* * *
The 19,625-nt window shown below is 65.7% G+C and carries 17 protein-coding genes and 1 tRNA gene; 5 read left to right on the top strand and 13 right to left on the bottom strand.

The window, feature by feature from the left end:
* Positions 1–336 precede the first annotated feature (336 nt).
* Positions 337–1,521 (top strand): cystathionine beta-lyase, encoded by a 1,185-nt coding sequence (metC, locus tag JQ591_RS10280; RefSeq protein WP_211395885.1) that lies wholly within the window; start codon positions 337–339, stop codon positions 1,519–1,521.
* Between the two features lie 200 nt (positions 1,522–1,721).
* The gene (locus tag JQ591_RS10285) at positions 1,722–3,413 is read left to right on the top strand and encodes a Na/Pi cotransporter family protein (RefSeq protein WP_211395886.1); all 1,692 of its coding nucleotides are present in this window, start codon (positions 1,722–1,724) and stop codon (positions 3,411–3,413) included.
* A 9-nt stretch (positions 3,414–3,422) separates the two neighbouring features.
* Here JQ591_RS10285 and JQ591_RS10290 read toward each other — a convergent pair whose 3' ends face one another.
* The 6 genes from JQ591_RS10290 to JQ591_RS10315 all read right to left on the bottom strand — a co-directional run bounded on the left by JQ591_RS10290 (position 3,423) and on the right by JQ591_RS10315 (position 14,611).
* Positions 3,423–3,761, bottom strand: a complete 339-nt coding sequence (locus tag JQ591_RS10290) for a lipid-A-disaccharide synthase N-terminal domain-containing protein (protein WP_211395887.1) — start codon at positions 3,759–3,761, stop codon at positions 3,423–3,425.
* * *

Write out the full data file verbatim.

The 19,625-nt window shown below is 65.7% G+C and carries 17 protein-coding genes and 1 tRNA gene; 5 read left to right on the top strand and 13 right to left on the bottom strand.

The window, feature by feature from the left end:
* Positions 1–336 precede the first annotated feature (336 nt).
* Positions 337–1,521 (top strand): cystathionine beta-lyase, encoded by a 1,185-nt coding sequence (metC, locus tag JQ591_RS10280; RefSeq protein WP_211395885.1) that lies wholly within the window; start codon positions 337–339, stop codon positions 1,519–1,521.
* Between the two features lie 200 nt (positions 1,522–1,721).
* The gene (locus tag JQ591_RS10285) at positions 1,722–3,413 is read left to right on the top strand and encodes a Na/Pi cotransporter family protein (RefSeq protein WP_211395886.1); all 1,692 of its coding nucleotides are present in this window, start codon (positions 1,722–1,724) and stop codon (positions 3,411–3,413) included.
* A 9-nt stretch (positions 3,414–3,422) separates the two neighbouring features.
* Here JQ591_RS10285 and JQ591_RS10290 read toward each other — a convergent pair whose 3' ends face one another.
* The 6 genes from JQ591_RS10290 to JQ591_RS10315 all read right to left on the bottom strand — a co-directional run bounded on the left by JQ591_RS10290 (position 3,423) and on the right by JQ591_RS10315 (position 14,611).
* Positions 3,423–3,761, bottom strand: a complete 339-nt coding sequence (locus tag JQ591_RS10290) for a lipid-A-disaccharide synthase N-terminal domain-containing protein (protein WP_211395887.1) — start codon at positions 3,759–3,761, stop codon at positions 3,423–3,425.